By Lene Powell, J.D.
The leaders of the House Agriculture Committee wrote to CFTC Chairman Timothy Massad to express concern about a proposed CFTC order that would recognize a private right of action for market manipulation involving certain transactions in the electricity markets. The transactions were largely but not completely exempted from the Commodity Exchange Act (CEA) by a previous CFTC order, creating uncertainty whether private actions involving the excluded transactions were permitted. According to the legislators, allowing private lawsuits in this area would upset the existing division of authority between CFTC and the Federal Energy Regulatory Commission (FERC) and lead to legal inconsistency.
“We recognize the harm to consumers of fraud and market manipulation in electricity markets, and value the CFTC’s rigorous work to police these shared markets,” wrote the lawmakers. “However, to uphold the Congressional intent expressed in Section 720(a) of the Dodd-Frank Act, and to ensure that FERC and the CFTC are able to continue their effective and cooperative monitoring of the energy markets, we urge you to consider the possibility that the proposals will result in widespread, inconsistent judicial interpretations of the CEA.”
The letter was signed by Chairman Michael Conaway (R-Texas) and Ranking Member Collin Peterson (D-Minn), as well as Austin Scott (R-Ga) and David Scott (D-Ga), chairman and ranking member of the Subcommittee on Commodity Exchanges, Energy, and Credit.
Transactions excluded. In 2012, a group of Regional Transmission Organizations (RTOs) and Independent System Operators (ISOs) petitioned the CFTC to exempt specified electricity transactions from the CEA and CFTC regulations. The following year, the CFTC issued a final order that exempted the purchase or sale of defined “financial transmission rights,” “energy transactions,” “forward capacity transactions,” and “reserve or regulation transactions” offered or sold in a market administered by one of the petitioning RTOs or ISOs under a tariff or protocol approved or permitted to take effect by FERC or the Public Utility Commission of Texas (PUCT). The exemption was subject to conditions, and the transactions remained subject to the CFTC anti-fraud and anti-manipulation authority and scienter-based prohibitions.
In a subsequent private action that alleged market manipulation in the Texas electricity markets, a federal district court in Texas interpreted the 2013 order as prohibiting private actions involving the excluded transactions. The Fifth Circuit affirmed the decision of the district court (Aspire Commodities v. GDF Suez Energy North America).
Private right of action. In May 2016, the CFTC proposed to revise the 2013 order to explicitly provide that the order does not exempt covered entities from the private right of action in CEA Section 22 with respect to the excluded transactions. Chairman Timothy Massad explained that although regulatory certainty is important, private actions play an important role in protecting market participants and the public interest. Commissioner J. Christopher Giancarlo dissented from the proposal, noting that the covered entities are extensively regulated and monitored by the Federal Energy Regulatory Commission, lessening the policing role of private suits involving these markets. The comment period for the proposal closed June 15, 2016.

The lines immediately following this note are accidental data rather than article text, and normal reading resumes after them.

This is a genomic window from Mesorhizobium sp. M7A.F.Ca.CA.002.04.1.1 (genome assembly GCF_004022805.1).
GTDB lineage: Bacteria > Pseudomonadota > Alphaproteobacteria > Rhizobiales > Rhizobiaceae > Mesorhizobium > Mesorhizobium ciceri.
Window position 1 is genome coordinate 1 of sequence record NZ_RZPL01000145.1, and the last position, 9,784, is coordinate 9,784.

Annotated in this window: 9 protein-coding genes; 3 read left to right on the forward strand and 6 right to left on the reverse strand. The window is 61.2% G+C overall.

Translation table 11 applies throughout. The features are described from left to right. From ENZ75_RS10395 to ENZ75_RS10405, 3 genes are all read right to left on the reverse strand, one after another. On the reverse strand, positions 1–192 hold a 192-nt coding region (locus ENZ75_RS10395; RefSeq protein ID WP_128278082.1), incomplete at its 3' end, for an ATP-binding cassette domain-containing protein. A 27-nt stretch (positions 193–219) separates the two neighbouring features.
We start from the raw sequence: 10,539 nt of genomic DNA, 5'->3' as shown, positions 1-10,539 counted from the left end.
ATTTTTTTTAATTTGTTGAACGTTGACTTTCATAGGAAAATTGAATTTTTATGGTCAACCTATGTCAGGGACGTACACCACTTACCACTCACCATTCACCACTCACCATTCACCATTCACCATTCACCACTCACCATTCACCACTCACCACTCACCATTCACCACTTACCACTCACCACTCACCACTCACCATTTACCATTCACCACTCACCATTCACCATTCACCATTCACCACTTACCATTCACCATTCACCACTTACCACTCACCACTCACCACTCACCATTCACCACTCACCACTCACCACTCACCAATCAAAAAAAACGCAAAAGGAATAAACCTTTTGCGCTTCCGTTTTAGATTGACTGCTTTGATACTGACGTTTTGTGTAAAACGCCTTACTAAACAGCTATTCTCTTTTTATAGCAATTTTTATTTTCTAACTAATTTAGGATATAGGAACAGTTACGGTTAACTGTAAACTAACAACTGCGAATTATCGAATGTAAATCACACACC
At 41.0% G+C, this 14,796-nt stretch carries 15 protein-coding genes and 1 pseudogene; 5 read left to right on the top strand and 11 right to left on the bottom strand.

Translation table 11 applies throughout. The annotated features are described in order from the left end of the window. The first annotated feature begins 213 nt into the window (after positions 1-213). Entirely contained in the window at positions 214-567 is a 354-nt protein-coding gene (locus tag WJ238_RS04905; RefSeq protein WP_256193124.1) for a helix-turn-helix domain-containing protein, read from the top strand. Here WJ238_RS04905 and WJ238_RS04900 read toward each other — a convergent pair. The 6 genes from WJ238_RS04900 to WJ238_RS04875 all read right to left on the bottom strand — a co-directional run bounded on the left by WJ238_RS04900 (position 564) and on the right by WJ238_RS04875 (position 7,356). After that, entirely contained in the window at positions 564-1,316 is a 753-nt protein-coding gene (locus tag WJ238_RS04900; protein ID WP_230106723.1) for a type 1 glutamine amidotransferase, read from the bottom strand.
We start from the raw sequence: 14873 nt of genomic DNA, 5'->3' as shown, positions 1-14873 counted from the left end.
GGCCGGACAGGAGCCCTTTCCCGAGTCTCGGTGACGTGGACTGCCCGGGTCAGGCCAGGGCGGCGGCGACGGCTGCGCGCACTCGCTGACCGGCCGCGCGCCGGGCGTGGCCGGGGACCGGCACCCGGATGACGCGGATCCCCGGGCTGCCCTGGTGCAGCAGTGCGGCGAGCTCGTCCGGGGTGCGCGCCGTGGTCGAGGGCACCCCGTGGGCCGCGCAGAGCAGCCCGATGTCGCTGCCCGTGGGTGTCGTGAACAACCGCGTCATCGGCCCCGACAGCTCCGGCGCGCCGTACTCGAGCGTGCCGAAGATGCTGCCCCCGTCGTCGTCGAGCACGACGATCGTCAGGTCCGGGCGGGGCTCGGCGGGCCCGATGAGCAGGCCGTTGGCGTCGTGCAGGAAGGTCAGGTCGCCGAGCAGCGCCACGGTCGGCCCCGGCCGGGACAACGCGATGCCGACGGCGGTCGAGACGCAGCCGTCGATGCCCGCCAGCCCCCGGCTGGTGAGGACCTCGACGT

Aspire Commodities, the trading firm that brought the market manipulation action, supported the proposal. According to Aspire, private actions are needed to prevent market manipulation because the RTOs and ISOs do not adequately police the markets and the CFTC does not have the resources or knowledge to do so either. But FERC and PUCT joined energy trade associations in opposing the proposal, saying it could upset the Congressionally-mandated balance of overlapping jurisdiction between the CFTC and FERC.
House Agriculture opposition. Led by Chairman Conaway, the leadership of the House Agriculture Committee pointed out that Congress specifically intended to avoid uncertainty in the electricity markets by requiring the CFTC and FERC to enter into a Memorandum of Understanding (MOU) delineating oversight between the two agencies. A private right of action would open market rules to judicial interpretation, likely resulting in inconsistent determinations across the country. This would undermine the ability of the carefully negotiated MOU to provide a consistent, efficient, and effective framework for energy producers and market participants, the lawmakers warned.